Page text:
Disclaimer: I'm not a Buddhist, but I'm somewhat familiar with Zen Buddhism.
Buddhism is about liberation from suffering by letting go of attachments to the material world. According to Buddhism, the material world is an illusion and we shouldn't be concerned about what goes on in it. Getting attached to stuff happening in the material world only causes us stress and suffering, and for no reason, because (according to Buddhism) it is an illusion.
Existentialism, in contrast, says that we should make our own meaning, which is to say that we should find something in the world and decide that this is the reason for our life. In the Buddhist perspective this is only attachment, and harmful; why should that particular part of the world be so important? It only causes suffering to attach yourself to something in the world. Buddhists say this even extends to interpersonal attachments; we should avoid excess attachment even to a friend, family member, or romantic partner. Buddhism is like Stoicism in this regard.
However, Buddhism does not say we should just withdraw from the world entirely. It advocates the practice of loving-kindness towards all living things (without attachment to any living thing in particular), and following the Eightfold Path.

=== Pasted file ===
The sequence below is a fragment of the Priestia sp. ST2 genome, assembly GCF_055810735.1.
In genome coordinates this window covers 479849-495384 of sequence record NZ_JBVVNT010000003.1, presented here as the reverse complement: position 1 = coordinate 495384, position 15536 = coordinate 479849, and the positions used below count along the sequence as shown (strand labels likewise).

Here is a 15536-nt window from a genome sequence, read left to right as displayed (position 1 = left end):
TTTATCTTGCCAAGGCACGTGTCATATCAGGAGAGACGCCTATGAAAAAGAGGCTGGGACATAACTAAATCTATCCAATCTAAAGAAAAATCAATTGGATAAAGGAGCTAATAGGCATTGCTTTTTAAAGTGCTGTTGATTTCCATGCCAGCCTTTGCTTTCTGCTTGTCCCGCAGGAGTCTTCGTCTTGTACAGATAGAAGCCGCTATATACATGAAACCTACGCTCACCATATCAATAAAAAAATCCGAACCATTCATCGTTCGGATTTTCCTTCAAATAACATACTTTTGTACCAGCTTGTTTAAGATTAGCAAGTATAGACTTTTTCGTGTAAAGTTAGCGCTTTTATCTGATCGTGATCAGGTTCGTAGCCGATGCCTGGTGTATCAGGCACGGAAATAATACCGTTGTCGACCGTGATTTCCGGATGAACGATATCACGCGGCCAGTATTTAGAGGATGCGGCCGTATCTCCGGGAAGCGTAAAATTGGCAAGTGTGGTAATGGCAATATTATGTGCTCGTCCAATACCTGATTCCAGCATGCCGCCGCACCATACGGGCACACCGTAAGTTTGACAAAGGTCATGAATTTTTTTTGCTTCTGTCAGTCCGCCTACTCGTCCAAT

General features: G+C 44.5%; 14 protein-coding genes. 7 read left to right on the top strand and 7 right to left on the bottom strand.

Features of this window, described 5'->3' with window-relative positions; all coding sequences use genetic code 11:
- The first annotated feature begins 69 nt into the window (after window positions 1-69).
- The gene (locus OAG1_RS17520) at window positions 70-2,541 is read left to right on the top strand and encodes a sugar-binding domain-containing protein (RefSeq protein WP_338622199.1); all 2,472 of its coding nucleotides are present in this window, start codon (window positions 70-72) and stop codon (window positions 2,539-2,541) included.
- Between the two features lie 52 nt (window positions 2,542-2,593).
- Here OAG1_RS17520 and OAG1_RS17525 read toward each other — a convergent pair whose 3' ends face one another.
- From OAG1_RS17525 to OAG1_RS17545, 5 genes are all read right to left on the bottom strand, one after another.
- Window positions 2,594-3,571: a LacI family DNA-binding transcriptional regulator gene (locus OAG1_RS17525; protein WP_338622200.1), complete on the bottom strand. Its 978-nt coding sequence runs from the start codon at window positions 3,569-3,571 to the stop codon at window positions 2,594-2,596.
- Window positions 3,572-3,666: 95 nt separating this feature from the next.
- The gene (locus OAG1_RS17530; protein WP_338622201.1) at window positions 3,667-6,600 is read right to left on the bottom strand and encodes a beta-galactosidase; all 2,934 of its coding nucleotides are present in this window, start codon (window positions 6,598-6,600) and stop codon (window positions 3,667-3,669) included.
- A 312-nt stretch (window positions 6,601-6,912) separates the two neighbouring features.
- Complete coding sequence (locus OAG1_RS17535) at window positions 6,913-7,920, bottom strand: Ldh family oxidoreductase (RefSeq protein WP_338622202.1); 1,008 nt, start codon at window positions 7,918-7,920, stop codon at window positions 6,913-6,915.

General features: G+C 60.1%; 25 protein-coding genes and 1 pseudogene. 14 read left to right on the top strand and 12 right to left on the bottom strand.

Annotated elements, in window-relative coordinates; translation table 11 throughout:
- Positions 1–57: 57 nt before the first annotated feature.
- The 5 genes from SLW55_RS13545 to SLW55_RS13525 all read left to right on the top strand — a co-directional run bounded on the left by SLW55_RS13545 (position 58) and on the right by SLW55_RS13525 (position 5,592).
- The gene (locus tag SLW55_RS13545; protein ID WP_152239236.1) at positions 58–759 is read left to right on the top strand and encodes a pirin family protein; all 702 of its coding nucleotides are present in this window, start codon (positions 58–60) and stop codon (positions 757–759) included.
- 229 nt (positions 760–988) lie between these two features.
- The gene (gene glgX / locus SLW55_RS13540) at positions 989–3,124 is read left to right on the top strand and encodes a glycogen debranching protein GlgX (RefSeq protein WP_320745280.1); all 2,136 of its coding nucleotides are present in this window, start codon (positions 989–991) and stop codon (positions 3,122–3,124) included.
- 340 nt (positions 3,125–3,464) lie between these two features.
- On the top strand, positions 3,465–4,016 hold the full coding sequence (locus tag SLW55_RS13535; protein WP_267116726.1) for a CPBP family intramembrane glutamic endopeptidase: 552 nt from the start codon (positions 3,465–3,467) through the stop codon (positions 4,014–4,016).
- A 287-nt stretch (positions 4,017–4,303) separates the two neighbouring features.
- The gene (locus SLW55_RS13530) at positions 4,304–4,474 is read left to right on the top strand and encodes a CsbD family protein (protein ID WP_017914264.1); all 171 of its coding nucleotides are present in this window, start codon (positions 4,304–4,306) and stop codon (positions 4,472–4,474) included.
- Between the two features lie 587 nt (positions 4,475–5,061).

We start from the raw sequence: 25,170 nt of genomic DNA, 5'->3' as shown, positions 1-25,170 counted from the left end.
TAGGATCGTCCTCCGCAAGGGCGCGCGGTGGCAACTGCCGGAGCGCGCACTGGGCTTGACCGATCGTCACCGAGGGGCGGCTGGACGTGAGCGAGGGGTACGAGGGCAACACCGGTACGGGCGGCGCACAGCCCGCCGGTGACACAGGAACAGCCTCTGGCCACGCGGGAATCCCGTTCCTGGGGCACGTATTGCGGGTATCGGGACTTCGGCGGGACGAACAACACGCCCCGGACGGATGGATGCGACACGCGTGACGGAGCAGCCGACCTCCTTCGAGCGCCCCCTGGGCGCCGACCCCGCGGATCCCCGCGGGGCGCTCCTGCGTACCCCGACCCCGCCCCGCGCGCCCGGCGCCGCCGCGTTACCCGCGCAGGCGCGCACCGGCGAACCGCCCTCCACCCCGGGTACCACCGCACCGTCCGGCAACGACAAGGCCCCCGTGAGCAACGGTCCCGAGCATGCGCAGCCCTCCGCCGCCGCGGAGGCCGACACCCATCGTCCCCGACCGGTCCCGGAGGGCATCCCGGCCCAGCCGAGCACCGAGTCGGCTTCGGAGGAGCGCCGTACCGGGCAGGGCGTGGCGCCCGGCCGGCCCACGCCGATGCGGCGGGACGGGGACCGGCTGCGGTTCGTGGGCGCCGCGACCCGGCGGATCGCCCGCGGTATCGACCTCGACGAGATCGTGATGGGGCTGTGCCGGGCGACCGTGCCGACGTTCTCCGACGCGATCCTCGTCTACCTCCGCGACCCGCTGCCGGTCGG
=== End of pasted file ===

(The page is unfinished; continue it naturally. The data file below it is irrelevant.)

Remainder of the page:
Camus thinks we need to find meaning in this life, otherwise we have no reason not to just kill ourselves. The Buddhist answer to this is that if you killed yourself you would just reincarnate and continue suffering, so it is no escape.
I don't want to say that Buddhists think the "meaning" of life is to free yourself from the cycle of attachment and suffering. If you practice Zen in order to achieve something else, even if that something else is "enlightenment" or "freedom from suffering," then you are wasting your time. Because, you don't want to get attached to the idea of enlightenment or the idea of freedom from suffering. That's harmful attachment that causes suffering if you fail to achieve what you wanted, just like being attached to something in the material world. The purpose of Zen is just to sit, and that's all.
If you are trying to attain enlightenment, you are creating and being driven by karma, and you are wasting your time on your black cushion.
- Sunryu Suzuki
But, Buddhism in general is oriented towards freeing oneself from attachment and suffering, even if doing so with purposeful intent is the wrong state of mind.